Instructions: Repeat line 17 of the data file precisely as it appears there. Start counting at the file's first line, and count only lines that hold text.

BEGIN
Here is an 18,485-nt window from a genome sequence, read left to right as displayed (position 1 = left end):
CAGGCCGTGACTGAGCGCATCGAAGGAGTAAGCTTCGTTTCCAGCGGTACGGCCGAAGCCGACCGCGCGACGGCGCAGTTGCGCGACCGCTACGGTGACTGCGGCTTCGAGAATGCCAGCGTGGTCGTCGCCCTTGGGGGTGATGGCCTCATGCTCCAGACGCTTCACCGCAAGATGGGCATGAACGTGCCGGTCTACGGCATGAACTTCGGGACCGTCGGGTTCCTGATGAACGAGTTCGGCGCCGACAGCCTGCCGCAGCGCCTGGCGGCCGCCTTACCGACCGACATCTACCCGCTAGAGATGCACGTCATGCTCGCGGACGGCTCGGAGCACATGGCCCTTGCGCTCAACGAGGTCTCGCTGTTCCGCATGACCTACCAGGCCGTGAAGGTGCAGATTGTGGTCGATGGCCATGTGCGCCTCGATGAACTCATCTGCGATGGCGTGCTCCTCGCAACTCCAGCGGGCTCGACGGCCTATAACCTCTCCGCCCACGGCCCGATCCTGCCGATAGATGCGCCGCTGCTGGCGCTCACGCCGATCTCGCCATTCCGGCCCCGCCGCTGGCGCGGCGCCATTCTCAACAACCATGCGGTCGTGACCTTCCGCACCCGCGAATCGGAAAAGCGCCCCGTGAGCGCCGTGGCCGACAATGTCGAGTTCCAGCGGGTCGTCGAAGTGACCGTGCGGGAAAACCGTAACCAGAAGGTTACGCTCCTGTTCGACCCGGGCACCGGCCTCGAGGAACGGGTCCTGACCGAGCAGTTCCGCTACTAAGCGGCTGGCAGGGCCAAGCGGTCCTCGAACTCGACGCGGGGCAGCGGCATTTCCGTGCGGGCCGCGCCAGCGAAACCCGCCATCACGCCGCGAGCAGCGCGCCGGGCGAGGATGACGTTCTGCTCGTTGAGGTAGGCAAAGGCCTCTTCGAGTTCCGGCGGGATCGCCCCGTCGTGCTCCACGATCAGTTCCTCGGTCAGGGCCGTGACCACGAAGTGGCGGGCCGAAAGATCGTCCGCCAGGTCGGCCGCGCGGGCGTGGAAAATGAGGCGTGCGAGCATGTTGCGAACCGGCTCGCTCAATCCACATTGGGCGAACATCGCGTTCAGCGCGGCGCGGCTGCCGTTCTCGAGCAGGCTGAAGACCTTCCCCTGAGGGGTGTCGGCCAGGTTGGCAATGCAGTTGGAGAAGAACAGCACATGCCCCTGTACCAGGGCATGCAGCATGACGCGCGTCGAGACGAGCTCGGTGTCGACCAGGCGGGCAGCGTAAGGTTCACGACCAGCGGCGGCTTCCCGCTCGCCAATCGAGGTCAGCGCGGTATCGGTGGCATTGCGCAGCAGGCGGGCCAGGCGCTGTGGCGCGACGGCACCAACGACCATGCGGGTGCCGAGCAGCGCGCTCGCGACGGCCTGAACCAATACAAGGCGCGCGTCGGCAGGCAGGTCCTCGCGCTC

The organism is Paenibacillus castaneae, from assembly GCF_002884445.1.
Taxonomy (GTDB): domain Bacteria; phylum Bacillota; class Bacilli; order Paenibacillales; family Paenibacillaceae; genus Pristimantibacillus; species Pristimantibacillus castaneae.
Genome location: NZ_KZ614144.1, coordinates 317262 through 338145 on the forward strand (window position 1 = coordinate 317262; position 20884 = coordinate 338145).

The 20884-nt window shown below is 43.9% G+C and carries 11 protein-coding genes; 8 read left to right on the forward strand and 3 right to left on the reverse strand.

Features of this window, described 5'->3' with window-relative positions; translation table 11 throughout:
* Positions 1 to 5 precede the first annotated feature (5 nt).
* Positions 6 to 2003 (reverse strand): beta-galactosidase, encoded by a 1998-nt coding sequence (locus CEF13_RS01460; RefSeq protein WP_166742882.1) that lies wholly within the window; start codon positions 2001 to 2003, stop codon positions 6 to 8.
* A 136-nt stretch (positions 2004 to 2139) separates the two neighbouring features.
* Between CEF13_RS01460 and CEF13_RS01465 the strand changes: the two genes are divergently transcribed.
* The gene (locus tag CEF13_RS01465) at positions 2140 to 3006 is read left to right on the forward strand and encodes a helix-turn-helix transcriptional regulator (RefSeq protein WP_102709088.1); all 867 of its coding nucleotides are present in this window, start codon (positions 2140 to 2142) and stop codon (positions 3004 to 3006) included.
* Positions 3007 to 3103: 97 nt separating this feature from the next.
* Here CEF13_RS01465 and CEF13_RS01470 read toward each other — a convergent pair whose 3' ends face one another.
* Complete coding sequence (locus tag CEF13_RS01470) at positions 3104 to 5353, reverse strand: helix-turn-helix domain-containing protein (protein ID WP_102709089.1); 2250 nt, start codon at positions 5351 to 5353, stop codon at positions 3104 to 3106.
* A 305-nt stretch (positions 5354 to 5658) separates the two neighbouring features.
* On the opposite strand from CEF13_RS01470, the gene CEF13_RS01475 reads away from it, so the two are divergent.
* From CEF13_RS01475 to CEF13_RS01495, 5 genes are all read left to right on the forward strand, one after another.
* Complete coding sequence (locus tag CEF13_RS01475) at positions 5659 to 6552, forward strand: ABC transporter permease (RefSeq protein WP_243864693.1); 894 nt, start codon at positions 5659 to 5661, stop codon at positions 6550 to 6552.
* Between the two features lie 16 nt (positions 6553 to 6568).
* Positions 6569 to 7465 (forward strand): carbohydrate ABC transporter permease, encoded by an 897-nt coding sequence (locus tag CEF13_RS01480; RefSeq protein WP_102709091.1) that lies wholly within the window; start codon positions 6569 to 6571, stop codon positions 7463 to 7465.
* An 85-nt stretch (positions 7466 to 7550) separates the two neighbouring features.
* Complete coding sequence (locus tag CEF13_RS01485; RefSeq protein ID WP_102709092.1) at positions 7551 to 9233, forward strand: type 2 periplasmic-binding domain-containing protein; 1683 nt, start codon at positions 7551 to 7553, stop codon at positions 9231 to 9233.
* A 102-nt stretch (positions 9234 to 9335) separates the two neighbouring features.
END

* On the opposite strand from CEF13_RS01470, the gene CEF13_RS01475 reads away from it, so the two are divergent.